In Hamels' 2012 starts the Phillies went 21-10. In Zimmermann's 2012 starts the Nationals went 21-11.

I'd say that the 5 pitcher win difference is more a result of a lack of run support in the games where Zimmermann didn't get a decision. Hamels had 8 no decisions. Zimmerman had 12.

In those 12, Zimmermann threw at least 6 innings 8 times and allowed 3 runs or less 9 times (2 runs or less 6 of those 9 times).

Hamels was probably the better pitcher in 2012, but not because the Phillies offense scored their runs while he was still in the game while the Nationals offense waited until Zimmermann was no longer the pitcher of record to score their runs.

12/5/2012 7:59 PM
After fully understanding my scenario (which you've stated is realistic and fair), did you change your mind on which pitcher was better?

Is Games Started a statistic that better reflects how well a pitcher pitched than Win-Loss record?
12/5/2012 8:04 PM
Posted by burnsy483 on 12/5/2012 7:59:00 PM (view original):
After fully understanding my scenario (which you've stated is realistic and fair), did you change your mind on which pitcher was better?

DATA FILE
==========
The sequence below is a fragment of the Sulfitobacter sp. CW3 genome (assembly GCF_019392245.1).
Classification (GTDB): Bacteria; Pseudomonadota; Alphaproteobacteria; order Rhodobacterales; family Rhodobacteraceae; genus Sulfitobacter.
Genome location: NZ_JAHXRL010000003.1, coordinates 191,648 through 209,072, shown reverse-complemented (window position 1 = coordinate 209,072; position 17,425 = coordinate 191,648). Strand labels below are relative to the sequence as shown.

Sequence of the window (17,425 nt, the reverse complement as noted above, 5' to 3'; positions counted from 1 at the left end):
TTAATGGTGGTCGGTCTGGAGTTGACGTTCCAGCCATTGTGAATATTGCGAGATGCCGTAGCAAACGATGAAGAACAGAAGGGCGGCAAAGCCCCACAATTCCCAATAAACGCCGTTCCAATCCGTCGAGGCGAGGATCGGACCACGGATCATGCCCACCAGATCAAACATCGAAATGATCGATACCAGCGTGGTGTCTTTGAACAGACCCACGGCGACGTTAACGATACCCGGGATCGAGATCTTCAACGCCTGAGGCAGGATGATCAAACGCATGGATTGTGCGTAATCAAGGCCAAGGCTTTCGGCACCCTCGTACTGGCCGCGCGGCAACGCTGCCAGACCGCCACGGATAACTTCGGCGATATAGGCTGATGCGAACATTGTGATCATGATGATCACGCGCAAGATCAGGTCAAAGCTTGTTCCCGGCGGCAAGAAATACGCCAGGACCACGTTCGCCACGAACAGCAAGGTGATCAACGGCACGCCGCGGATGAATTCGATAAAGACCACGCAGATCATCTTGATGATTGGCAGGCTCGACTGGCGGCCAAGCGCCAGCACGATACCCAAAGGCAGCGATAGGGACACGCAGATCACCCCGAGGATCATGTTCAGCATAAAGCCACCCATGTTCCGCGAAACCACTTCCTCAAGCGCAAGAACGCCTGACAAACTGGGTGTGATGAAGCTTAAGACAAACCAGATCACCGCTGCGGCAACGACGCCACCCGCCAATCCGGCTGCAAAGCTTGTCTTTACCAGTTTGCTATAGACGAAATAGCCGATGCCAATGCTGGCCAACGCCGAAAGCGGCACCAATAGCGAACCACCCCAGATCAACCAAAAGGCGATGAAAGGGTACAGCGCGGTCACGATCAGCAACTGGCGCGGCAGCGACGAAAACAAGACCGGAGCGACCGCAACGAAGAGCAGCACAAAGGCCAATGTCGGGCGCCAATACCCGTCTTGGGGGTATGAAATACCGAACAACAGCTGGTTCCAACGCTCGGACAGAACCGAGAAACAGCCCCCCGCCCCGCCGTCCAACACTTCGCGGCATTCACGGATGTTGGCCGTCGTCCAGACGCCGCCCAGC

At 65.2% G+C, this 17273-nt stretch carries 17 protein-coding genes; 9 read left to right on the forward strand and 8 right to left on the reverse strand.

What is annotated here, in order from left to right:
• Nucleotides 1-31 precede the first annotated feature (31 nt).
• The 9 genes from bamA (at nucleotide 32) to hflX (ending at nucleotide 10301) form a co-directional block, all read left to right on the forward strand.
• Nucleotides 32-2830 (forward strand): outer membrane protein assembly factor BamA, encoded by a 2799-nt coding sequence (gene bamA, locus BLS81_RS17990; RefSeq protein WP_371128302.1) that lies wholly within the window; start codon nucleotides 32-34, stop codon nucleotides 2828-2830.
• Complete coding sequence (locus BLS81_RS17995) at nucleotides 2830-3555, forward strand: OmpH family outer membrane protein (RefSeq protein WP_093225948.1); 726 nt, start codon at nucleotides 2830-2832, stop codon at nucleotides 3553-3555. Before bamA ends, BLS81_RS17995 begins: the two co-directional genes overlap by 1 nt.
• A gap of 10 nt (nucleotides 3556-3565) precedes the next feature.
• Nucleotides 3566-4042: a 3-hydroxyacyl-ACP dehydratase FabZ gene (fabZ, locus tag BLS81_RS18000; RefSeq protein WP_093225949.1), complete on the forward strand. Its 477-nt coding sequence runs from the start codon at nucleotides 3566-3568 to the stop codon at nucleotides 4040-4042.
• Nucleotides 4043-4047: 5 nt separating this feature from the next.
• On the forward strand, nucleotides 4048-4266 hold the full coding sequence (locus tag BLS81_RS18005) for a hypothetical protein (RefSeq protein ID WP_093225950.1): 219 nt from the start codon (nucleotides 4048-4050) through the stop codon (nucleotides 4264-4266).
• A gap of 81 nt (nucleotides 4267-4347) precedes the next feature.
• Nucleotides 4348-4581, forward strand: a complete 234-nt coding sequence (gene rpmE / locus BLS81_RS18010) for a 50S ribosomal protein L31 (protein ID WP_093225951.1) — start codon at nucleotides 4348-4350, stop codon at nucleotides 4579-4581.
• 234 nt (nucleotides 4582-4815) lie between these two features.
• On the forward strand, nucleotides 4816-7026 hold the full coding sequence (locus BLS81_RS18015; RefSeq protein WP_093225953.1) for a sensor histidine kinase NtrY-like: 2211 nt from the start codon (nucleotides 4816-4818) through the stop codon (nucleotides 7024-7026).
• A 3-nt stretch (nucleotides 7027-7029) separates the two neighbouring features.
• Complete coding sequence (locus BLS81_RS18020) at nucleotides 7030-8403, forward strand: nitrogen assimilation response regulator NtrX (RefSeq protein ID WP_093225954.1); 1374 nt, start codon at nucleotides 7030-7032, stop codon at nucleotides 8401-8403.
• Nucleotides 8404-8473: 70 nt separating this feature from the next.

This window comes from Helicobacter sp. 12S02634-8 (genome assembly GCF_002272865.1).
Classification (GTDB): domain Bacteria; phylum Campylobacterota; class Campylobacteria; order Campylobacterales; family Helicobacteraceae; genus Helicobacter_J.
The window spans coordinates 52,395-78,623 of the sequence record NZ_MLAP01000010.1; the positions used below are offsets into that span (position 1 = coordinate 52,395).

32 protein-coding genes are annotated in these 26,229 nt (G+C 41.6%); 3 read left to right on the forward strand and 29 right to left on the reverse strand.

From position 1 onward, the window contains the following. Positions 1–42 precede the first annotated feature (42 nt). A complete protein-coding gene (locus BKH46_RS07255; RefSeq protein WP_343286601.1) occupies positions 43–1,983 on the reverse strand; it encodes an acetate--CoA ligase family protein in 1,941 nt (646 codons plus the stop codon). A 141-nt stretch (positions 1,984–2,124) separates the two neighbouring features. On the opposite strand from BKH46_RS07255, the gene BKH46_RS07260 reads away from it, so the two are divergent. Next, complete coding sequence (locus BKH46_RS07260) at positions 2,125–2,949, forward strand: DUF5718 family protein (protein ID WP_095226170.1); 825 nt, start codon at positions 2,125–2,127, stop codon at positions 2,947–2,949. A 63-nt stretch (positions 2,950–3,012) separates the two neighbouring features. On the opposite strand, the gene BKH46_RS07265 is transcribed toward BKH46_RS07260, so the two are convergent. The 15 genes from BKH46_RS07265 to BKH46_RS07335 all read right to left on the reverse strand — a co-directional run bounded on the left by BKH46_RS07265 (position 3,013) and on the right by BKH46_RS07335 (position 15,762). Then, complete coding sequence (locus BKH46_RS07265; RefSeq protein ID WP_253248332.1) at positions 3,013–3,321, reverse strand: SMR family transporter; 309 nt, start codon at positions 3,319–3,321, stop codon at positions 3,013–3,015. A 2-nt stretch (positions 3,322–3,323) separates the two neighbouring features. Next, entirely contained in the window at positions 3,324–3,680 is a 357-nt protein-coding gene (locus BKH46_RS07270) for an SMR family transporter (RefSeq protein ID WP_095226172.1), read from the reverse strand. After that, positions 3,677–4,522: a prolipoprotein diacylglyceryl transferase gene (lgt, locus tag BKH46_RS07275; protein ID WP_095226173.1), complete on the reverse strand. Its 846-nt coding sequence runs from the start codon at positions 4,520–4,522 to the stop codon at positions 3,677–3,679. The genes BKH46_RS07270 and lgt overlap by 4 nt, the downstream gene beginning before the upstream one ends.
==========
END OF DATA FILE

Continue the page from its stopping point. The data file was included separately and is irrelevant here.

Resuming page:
Is Games Started a statistic that better reflects how well a pitcher pitched than Win-Loss record?
Let's list the tools you gave us to evaluate the two pitcher's seasons:

IP (roughly, since you said one guy pitched 2/3 of the year and the other we assume pitched the entire season)
ERA
W/L record

If you had to take one stat away and still make the decision, which would it be?
12/5/2012 8:19 PM (edited)
Probably IP. The amount of decisions in each of the players win-loss records will probably give me an idea of how many innings he threw.

Are you going to answer my questions?

EDIT: On second thought, honestly, I don't know. There are guys who get unlucky with no-decisions. I'm not sure the point of limiting the amount of information we have, though.
12/6/2012 11:16 AM
I'd still take the second pitcher because throwing 200 innings with a 3.25 ERA is better than throwing 120 innings with a 3.00 ERA.

Kershaw went 14-9 last year and I would have taken him over just about any other NL pitcher. The W/L record is meaningless.